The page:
The Zadokites specifically are granted priestly privileges: 44: 15 calls them ‘the priests, the Levites, the sons of Zadok’; and because they are said precisely to have kept the mišmeret of the sanctuary when Israel went astray, they are qualified to minister to YHWH, standing before him and offering blood and fat, entering the sanctuary, approaching the altar, ministering and keeping God's charge (44: 15–16). Ezek. 48: 11 reiterates the claim that the Zadokites kept God's charge, and did not go astray as the Levites went astray. For the future, however, Ezek. 44: 17–31 stresses certain regulations that they must observe. As we have seen, Ezekiel singles out concern for priestly vestments (44: 17–19), unlike the Pentateuch noting that these can convey holiness to lay persons; rules relating to their hair, prohibition of alcohol, mourning laws, and laws of corpse uncleanness generally follow regulations known from the Pentateuch (44: 20–2, 25–7). It is clearly stated that they are to teach the people to distinguish between unconsecrated and consecrated, impure and pure (44: 23); and they are to act as judges (44: 24). What of sancta they shall eat is listed: cereal offerings, purification and reparation offerings, things vowed to the sanctuary, first-fruits and terûmāh and dough offerings (44: 29–30). Perplexing is 44: 31, ruling that they should not eat nebēlāh and terēpāh: this is a command given to all Israel at Exod. 22: 31, and its reiteration here for priests puzzled the rabbis (b. Shabb. 13b).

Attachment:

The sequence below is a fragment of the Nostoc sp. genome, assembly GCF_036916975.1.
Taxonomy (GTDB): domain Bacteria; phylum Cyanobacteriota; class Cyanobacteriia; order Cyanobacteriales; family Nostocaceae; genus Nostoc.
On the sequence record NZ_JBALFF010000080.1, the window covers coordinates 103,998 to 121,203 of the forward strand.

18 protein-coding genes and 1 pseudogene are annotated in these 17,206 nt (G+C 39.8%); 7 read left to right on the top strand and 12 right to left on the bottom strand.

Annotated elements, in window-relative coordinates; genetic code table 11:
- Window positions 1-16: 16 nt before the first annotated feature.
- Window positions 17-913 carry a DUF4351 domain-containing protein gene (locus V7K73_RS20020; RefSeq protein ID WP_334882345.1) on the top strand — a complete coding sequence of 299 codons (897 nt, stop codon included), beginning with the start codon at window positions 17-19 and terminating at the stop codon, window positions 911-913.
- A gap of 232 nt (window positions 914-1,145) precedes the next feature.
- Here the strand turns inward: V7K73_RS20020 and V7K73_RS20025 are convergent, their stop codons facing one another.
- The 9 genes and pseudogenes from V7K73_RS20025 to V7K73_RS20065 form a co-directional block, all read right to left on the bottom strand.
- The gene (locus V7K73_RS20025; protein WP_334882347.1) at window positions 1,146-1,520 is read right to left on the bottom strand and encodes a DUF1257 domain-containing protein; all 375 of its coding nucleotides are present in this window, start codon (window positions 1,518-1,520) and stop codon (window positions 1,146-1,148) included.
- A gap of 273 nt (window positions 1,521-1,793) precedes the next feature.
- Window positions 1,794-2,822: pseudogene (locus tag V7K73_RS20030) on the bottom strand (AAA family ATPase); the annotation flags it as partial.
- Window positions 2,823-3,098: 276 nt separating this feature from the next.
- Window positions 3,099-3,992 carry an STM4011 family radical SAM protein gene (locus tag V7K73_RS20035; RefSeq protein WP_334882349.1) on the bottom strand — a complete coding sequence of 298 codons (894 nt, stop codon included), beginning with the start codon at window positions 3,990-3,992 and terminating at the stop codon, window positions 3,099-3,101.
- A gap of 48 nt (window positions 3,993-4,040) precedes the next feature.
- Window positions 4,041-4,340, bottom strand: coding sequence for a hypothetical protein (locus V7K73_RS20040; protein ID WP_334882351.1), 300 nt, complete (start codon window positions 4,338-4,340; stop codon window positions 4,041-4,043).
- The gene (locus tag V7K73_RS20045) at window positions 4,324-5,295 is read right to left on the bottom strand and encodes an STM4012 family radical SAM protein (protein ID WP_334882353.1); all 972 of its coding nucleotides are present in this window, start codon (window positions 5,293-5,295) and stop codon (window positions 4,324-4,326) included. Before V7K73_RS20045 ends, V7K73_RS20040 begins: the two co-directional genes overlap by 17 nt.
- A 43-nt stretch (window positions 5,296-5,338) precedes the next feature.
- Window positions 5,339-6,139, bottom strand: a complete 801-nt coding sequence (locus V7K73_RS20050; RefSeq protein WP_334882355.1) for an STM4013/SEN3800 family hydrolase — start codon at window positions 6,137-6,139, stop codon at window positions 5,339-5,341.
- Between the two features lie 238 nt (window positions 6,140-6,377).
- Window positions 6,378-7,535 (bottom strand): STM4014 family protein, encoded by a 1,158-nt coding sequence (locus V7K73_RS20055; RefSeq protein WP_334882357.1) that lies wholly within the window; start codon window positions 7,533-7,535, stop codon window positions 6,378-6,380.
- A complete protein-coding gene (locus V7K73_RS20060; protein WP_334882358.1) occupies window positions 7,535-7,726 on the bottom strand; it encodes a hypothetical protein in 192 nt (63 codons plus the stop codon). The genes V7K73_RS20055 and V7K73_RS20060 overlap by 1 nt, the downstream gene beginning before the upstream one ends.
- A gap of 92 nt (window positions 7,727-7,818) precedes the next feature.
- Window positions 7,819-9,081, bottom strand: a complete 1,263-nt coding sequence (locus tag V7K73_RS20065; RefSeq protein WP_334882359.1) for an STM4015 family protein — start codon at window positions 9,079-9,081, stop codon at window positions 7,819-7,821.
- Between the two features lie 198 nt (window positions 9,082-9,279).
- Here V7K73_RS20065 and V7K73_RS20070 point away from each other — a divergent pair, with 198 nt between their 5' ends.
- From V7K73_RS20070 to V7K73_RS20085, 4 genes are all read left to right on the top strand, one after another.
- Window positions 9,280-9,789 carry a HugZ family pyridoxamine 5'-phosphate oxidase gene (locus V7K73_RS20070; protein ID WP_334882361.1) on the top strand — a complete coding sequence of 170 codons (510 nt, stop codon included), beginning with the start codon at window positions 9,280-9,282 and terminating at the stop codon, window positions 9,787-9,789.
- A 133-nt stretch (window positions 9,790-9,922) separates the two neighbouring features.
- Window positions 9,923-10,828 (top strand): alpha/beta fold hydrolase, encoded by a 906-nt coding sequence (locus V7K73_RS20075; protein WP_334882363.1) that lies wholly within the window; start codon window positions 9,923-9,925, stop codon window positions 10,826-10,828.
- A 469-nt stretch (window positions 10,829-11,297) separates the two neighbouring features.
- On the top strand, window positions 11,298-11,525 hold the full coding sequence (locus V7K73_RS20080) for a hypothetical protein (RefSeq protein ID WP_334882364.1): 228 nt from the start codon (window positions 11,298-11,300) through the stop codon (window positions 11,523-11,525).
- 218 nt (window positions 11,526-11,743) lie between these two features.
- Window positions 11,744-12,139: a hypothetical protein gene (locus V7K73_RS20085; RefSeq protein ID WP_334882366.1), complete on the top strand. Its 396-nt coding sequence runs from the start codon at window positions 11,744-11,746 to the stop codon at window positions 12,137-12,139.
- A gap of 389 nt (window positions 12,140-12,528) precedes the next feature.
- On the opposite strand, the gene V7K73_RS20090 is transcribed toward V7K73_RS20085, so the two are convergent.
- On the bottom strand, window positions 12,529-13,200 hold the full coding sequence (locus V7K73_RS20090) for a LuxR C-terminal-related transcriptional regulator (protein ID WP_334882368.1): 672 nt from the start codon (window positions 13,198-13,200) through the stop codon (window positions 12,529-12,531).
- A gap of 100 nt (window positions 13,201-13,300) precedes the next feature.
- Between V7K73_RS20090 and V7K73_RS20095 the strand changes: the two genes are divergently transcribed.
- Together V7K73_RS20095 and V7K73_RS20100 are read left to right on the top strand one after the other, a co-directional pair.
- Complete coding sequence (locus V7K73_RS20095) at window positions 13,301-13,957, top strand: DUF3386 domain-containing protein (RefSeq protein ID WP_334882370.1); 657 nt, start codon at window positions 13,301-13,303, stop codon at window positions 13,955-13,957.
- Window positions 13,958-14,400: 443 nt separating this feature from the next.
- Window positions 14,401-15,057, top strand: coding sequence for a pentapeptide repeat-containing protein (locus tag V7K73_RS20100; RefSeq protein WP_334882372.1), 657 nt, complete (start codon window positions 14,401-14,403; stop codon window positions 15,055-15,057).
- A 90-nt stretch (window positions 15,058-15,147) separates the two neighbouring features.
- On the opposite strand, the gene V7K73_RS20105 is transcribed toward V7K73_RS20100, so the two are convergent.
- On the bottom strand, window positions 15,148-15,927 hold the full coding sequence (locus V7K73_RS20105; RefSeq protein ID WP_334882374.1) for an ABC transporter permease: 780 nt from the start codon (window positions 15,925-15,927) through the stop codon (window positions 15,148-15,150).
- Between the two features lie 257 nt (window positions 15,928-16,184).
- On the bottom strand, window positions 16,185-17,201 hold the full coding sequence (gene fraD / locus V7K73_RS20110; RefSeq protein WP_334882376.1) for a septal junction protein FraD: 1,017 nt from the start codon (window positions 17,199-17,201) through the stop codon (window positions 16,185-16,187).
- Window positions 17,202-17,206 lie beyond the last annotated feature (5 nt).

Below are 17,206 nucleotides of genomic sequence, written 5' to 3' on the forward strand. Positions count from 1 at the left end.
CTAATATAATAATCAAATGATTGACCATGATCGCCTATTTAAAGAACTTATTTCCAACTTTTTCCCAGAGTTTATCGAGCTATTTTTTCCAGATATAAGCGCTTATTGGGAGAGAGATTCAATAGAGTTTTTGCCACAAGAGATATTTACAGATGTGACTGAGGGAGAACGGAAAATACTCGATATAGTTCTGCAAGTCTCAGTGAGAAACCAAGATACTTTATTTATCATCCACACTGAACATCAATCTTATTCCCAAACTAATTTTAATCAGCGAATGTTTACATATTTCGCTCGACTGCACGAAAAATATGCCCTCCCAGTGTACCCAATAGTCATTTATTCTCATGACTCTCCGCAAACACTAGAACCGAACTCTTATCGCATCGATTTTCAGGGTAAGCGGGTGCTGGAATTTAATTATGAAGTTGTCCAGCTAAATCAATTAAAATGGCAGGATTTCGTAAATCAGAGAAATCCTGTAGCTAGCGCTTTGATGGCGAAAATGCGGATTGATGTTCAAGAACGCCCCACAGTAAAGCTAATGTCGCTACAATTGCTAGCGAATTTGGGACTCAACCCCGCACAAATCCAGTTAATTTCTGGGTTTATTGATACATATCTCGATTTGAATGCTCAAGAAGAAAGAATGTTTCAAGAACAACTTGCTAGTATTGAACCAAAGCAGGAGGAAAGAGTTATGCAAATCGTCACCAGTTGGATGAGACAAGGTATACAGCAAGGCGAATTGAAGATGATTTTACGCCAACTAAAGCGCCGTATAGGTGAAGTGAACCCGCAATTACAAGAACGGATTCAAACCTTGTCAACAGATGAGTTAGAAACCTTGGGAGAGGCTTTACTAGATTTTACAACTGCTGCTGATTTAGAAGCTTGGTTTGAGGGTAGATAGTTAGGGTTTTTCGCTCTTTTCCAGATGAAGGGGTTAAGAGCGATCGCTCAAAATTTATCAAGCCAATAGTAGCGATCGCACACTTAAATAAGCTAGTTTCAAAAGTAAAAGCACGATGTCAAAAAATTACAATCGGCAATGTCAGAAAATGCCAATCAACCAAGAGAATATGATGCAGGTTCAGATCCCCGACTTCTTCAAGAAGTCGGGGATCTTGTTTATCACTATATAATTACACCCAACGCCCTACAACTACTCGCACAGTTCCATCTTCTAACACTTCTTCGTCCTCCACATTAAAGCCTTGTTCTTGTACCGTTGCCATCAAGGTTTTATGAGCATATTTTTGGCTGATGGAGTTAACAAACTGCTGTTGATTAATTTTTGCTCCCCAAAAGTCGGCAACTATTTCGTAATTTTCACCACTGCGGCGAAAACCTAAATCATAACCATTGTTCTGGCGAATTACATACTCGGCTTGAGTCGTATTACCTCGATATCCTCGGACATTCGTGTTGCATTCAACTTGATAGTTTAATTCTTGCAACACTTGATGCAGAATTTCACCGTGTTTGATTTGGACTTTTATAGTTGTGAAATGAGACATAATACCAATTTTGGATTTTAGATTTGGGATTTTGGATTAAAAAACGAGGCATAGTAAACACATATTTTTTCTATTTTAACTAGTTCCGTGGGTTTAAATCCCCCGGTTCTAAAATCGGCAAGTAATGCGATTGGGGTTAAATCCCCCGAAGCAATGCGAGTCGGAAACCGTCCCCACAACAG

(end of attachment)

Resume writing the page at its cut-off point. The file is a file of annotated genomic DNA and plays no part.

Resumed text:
In the land of Israel itself, Ezekiel's visionary programme provides for a holy portion of the land to be set apart for the priests, for their houses and the sanctuary (45: 4), special provision also being made for the Levites, ‘the ministers of the house’. The land is said repeatedly to be holy (45: 1, twice, 4, 6): it therefore requires the Levites who occupy it to be in a state of purity at all times. This mention of land leads to consideration of ‘the prince’ (hannāsî'), who is also to have a portion set aside (44: 7–8). He is responsible especially for justice in weights and measures, a matter related to the precise amounts of produce to be set aside for the Temple's sacrificial dues (terûmāh) which the prince himself is to set in order for the priests to effect purgation for Israel (45: 13–17). Tuell argues that the ‘prince’ envisaged was the Persian governor of the region, and that the arrangements carefully described here are intended to lead to a real political and constitutional settlement between Persians and Jews, in which the holy city of Jerusalem would come to play a central role as a symbol of Jewish identity throughout the Persian empire. The prince, it will be noted, is responsible (albeit at one remove) for Israel's purgation. Whether this ideal programme would grant to a non-Israelite or to a foreign appointee such a task is not entirely clear.